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Core Features
    Camera
Model
Viewfinder
(Type or
000 dots)
Control
Panel
(yes/no)
LCD
Size
(inch)
LCD
Resolution
(000 dots)
LCD
Attach-
ment
Touch
Screen
(yes/no)
Mech
Shutter
Speed
Shutter
Flaps
(1/sec)
Built-in
Flash
(yes/no)
Built-in
Image
Stab
1.
 
Leica M Typ 240optical n 3.0 920 fixed n 1/4000s 3.0 n n
2.
 
Nikon Z7 II3690 Y 3.2 2100 tilting Y 1/8000s 10.0 n Y
3.
 
Canon 6Doptical Y 3.0 1040 fixed n 1/4000s 4.5 n n
4.
 
Leica M10-Roptical n 3.0 1037 fixed Y 1/4000s 4.5 n n
5.
 
Leica M-E Typ 240optical n 3.0 920 fixed n 1/4000s 3.0 n n
6.
 
Leica M10-Poptical n 3.0 1037 fixed Y 1/4000s 5.0 n n
7.
 
Leica M10optical n 3.0 1037 fixed n 1/4000s 5.0 n n
8.
 
Leica M Typ 262optical n 3.0 921 fixed n 1/4000s 3.0 n n
9.
 
Leica SL4400 Y 3.0 1040 fixed Y 1/8000s 11.0 n n
10.
 
Leica M9optical n 2.5 230 fixed n 1/4000s 2.0 n n
11.
 
Nikon Z53690 n 3.2 1040 tilting Y 1/8000s 4.5 n Y
12.
 
Nikon Z6 II3690 Y 3.2 2100 tilting Y 1/8000s 14.0 n Y
13.
 
Nikon Z73690 Y 3.2 2100 tilting Y 1/8000s 9.0 n Y
14.
 
Nikon D7100optical Y 3.2 1229 fixed n 1/8000s 6.0 Y n
15.
 
Sony A7R III3686 n 3.0 1440 tilting Y 1/8000s 10.0 n Y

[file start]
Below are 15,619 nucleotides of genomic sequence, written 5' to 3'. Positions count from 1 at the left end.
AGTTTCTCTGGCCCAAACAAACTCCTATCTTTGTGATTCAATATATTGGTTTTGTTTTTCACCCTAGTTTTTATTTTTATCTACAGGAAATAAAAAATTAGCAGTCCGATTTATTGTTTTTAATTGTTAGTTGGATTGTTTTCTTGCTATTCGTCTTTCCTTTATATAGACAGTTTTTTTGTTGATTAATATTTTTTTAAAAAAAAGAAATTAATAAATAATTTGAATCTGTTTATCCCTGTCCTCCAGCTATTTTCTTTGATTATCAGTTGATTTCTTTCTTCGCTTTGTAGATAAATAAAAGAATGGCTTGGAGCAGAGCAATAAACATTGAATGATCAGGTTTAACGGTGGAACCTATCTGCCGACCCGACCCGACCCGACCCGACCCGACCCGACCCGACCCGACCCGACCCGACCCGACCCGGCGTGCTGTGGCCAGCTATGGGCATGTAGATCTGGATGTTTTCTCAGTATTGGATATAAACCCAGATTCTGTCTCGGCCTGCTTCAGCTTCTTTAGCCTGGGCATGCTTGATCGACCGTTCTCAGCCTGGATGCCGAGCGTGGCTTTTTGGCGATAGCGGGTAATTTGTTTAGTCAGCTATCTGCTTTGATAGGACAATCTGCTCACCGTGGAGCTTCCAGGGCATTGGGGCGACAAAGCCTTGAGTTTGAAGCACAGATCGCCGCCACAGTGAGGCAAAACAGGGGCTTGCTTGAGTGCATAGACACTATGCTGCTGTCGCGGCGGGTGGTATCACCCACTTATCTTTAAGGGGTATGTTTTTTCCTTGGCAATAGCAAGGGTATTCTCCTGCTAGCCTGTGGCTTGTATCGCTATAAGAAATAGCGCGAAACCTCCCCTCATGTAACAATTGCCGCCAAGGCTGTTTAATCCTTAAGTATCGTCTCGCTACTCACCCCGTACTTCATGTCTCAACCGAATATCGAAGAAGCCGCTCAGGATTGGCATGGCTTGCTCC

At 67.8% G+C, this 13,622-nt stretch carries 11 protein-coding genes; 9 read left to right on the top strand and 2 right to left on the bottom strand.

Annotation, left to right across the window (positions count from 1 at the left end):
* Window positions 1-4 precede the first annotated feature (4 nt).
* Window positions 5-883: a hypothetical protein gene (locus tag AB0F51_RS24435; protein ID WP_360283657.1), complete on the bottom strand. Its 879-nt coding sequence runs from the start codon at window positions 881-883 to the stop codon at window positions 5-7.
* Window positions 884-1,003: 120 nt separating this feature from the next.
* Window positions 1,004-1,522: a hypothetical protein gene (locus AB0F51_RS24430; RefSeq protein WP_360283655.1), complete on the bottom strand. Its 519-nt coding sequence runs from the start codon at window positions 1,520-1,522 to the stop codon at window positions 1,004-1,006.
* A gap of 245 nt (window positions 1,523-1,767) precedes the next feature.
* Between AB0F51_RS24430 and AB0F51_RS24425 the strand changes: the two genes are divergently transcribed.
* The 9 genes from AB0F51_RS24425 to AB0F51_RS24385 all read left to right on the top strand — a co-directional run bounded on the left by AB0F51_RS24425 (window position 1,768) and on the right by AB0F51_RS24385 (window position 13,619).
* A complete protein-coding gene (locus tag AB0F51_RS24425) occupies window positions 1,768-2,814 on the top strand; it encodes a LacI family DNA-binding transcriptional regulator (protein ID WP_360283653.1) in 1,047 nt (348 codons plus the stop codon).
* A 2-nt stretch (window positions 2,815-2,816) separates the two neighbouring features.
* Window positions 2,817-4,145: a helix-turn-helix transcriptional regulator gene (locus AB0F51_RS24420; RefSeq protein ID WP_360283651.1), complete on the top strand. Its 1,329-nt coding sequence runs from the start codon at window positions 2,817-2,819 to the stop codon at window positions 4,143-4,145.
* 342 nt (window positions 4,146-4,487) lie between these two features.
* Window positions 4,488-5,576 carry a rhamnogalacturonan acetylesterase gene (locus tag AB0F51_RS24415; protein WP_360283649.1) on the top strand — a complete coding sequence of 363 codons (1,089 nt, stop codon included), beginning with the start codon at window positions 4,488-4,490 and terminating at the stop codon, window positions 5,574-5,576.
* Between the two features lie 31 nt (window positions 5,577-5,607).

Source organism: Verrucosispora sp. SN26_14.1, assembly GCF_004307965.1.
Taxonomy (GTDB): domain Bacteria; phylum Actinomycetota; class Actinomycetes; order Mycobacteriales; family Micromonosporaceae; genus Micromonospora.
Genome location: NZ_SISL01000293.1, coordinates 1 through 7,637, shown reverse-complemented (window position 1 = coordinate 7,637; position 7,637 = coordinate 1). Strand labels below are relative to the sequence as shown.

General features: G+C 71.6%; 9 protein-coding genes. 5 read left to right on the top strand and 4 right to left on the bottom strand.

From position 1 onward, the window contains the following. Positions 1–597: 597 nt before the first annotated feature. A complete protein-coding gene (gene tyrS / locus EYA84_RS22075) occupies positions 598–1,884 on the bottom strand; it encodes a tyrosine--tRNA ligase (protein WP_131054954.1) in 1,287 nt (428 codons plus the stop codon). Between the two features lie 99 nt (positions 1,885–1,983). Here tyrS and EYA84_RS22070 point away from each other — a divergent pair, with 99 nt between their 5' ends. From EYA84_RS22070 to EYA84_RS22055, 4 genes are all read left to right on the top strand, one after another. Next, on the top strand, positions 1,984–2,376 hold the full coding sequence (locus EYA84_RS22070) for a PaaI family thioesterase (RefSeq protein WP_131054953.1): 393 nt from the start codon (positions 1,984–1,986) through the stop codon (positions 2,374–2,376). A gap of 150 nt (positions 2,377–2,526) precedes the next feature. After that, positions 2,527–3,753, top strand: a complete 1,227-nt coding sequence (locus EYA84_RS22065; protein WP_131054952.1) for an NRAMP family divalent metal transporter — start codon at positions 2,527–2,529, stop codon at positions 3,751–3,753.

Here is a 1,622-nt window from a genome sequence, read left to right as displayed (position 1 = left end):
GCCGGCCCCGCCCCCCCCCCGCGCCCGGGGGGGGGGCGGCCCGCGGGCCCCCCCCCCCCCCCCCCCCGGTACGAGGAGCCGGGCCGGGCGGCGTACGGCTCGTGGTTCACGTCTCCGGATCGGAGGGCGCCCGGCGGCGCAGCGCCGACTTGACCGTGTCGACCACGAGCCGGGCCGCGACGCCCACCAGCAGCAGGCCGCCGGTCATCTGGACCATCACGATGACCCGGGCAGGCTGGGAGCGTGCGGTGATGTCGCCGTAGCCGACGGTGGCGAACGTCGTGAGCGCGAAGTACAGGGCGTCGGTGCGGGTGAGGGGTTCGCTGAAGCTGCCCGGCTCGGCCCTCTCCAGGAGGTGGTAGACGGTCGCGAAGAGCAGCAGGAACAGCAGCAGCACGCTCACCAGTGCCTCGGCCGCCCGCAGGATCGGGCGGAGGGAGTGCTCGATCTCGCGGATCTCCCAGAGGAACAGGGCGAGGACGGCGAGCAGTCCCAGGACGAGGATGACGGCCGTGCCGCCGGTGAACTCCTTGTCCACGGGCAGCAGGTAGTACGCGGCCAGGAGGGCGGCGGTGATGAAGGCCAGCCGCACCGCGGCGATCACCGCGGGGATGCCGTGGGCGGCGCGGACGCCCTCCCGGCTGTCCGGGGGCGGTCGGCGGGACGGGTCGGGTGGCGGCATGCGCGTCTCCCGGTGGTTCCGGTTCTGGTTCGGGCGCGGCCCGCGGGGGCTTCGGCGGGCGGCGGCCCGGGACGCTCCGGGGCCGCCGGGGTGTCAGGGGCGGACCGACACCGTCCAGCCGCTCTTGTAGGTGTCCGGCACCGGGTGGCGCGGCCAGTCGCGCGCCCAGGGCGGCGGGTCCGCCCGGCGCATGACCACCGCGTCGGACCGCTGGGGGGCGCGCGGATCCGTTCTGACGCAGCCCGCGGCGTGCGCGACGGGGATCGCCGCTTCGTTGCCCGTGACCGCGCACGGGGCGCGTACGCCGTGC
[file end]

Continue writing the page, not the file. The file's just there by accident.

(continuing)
16.
 
Sony A99 II2400 Y 3.0 1229 full-flex n 1/8000s 12.0 n Y
17.
 
Sony RX101440 Y 3.0 1229 tilting n 1/3200s 10.0 Y Y

One differentiating feature between the two cameras concerns the touch sensitivity of the rear screen. The Z7 II has a touchscreen, while the M Typ 240 has a conventional panel. Touch control can be particularly helpful, for example, for setting the focus point.

The reported shutter speed information refers to the use of the mechanical shutter. Yet, some cameras only have an electronic shutter, while others have an electronic shutter in addition to a mechanical one. In fact, the Z7 II is one of those camera that have an additional electronic shutter, which makes completely silent shooting possible. However, this mode is less suitable for photographing moving objects (risk of rolling shutter) or shooting under artificial light sources (risk of flickering).

The Nikon Z7 II has an intervalometer built-in. This enables the photographer to capture time lapse sequences, such as flower blooming, a sunset or moon rise, without purchasing an external camera trigger and related software.